Former Gov. McMath Fo Arkansas Dies at 91
LITTLE ROCK, Ark. (AP) _ Former Arkansas Gov. Sid McMath, who had become a powerful prosecutor and the state’s leader by the age of 40, died at his home in Little Rock. He was 91.
McMath had been examined by doctors last week for an irregular heartbeat. He died late Saturday, his son Phillip McMath said.
After serving in the military during World War II, McMath began a career in public service, becoming a prosecutor in Hot Springs and winning election to his first of two terms as governor in 1948.
``He was a young, progressive governor who had cleaned up Hot Springs and done real good things for Arkansas, real tolerant in race, and tried to do a lot for education and roads,″ said Cal Ledbetter, professor emeritus of political science at the University of Arkansas at Little Rock.
The year McMath left office, however, a commission was investigating allegations of scandals in the state Highway Department during the McMath administration. Grand juries returned indictments against three members of McMath’s administration. Juries acquitted two of them, and a judge threw out the charges against the third.
Nothing ever directly linked McMath to any wrongdoing, but McMath spent more that 50 years living down the allegations.
In his book, ``Promises Kept,″ released in 2003, McMath chronicled a dozen years of public service that began with his service in the South Pacific and ended with his 1952 defeat for a third term as governor in the midst of the scandal.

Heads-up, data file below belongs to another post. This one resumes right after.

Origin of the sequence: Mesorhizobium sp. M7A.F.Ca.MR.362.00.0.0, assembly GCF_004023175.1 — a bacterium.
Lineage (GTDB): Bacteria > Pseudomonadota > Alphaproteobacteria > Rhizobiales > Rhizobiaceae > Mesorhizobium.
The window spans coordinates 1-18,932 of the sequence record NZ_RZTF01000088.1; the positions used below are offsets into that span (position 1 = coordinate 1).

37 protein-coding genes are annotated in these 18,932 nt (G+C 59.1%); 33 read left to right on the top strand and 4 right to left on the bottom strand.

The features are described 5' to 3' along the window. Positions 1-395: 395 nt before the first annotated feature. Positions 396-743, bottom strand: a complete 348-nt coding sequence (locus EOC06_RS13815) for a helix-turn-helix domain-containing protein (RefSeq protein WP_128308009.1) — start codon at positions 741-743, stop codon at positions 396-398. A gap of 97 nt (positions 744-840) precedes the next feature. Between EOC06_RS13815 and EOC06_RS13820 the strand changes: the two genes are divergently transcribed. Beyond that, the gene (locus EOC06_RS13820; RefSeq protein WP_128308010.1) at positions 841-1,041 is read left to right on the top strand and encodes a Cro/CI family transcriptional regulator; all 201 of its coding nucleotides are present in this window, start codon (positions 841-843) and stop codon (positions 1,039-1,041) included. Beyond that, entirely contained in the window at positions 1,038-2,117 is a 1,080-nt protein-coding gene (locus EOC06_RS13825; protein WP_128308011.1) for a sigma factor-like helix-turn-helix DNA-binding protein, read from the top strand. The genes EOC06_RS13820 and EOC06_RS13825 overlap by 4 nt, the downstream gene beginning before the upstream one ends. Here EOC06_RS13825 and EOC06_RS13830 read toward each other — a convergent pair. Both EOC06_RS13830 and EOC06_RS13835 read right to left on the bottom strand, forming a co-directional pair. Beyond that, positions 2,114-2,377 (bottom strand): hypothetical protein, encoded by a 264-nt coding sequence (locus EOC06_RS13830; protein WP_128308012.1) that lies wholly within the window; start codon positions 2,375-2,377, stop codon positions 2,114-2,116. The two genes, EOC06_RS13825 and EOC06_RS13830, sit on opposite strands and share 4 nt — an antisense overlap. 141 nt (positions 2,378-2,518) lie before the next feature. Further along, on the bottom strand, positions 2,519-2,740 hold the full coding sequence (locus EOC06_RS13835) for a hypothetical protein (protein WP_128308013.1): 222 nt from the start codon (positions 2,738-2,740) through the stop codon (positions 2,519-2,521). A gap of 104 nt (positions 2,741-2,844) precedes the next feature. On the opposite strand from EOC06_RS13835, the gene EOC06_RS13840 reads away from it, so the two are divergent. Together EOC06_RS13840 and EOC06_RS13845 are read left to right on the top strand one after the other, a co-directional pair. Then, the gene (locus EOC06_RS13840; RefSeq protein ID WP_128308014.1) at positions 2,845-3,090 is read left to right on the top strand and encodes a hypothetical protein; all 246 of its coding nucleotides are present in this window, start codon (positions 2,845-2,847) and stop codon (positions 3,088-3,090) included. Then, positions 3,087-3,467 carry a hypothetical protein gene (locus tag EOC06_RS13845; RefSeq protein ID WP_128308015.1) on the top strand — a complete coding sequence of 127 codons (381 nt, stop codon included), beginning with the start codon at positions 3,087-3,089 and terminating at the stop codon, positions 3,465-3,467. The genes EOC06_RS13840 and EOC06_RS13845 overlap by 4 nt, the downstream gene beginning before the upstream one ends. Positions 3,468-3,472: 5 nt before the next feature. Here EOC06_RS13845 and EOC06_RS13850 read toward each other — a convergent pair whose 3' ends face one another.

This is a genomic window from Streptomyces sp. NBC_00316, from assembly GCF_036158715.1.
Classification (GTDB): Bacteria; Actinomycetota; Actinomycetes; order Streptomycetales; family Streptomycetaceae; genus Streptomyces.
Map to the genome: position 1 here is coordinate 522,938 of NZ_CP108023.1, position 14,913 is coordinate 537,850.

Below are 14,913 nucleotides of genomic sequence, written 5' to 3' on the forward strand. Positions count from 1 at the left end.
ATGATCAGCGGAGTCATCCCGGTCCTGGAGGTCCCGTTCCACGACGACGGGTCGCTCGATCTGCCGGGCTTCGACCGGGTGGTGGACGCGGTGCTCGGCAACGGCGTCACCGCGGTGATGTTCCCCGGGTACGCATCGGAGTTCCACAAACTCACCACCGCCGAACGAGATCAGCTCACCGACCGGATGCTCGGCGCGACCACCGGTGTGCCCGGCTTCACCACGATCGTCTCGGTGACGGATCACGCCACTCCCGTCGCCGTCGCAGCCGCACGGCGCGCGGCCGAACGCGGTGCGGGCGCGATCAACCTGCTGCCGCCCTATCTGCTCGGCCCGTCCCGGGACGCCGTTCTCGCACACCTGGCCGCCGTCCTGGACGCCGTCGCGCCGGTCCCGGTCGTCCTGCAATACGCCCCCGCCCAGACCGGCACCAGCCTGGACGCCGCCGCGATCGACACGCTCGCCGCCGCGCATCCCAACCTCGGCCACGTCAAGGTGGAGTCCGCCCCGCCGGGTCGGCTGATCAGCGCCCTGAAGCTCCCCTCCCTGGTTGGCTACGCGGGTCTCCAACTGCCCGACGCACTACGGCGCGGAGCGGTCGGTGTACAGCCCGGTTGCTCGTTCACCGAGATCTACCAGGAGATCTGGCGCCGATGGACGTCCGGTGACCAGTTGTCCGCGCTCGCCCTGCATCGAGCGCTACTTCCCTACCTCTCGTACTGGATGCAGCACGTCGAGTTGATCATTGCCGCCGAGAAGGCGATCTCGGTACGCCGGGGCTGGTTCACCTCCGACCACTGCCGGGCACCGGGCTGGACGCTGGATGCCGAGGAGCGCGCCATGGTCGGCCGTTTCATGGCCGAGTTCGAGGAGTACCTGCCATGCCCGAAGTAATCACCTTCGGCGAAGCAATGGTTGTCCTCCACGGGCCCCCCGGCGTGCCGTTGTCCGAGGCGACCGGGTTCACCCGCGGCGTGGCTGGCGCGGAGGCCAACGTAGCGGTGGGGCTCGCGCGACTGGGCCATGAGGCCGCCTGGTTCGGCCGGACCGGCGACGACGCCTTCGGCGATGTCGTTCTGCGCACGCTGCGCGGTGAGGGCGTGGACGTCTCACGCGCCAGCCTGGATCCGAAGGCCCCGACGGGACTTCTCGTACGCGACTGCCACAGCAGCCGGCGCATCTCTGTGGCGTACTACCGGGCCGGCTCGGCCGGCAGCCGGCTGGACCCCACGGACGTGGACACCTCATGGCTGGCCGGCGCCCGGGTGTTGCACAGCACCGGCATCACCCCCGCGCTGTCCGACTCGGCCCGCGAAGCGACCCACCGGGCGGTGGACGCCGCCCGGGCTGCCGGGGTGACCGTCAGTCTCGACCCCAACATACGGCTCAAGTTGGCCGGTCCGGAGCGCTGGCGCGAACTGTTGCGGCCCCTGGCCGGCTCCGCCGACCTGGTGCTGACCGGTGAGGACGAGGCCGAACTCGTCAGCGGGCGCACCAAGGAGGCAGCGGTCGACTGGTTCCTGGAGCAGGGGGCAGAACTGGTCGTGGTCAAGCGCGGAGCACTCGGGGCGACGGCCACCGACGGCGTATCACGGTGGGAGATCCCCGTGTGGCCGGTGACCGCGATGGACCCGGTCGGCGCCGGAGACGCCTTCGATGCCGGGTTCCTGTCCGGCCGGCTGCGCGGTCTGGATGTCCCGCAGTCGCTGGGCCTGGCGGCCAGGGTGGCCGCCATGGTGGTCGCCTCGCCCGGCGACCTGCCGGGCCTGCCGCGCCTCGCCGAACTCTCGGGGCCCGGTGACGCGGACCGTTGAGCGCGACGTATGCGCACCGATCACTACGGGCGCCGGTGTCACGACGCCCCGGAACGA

``The public remembers the charges, but the exonerations are forgotten,″ McMath said in an interview last year with The Associated Press.
McMath formed a law practice in Little Rock after leaving office. In 1954, he made an unsuccessful attempt to oust Sen. John L. McClellan, a Democrat. Eight years later, he ran again for governor but lost to then-Gov. Orval E. Faubus.
``As he grew older, he continued to be such a positive force for good. We have lost one of our true heroes,″ former President Bill Clinton said in a statement.
Gov. Mike Huckabee on Sunday praised McMath’s ability to work across party lines.
``His concept and practice of public service was the gold standard of political practice as he transcended the pettiness which marks much of contemporary partisanship,″ Huckabee said. ``He was undeniably and unapologetically a Democrat, but one who loved good government.″
McMath is survived by his wife, Betty Dortch Russell McMath; sons Phillip, Sandy and Bruce; and daughters Patricia and Melissa.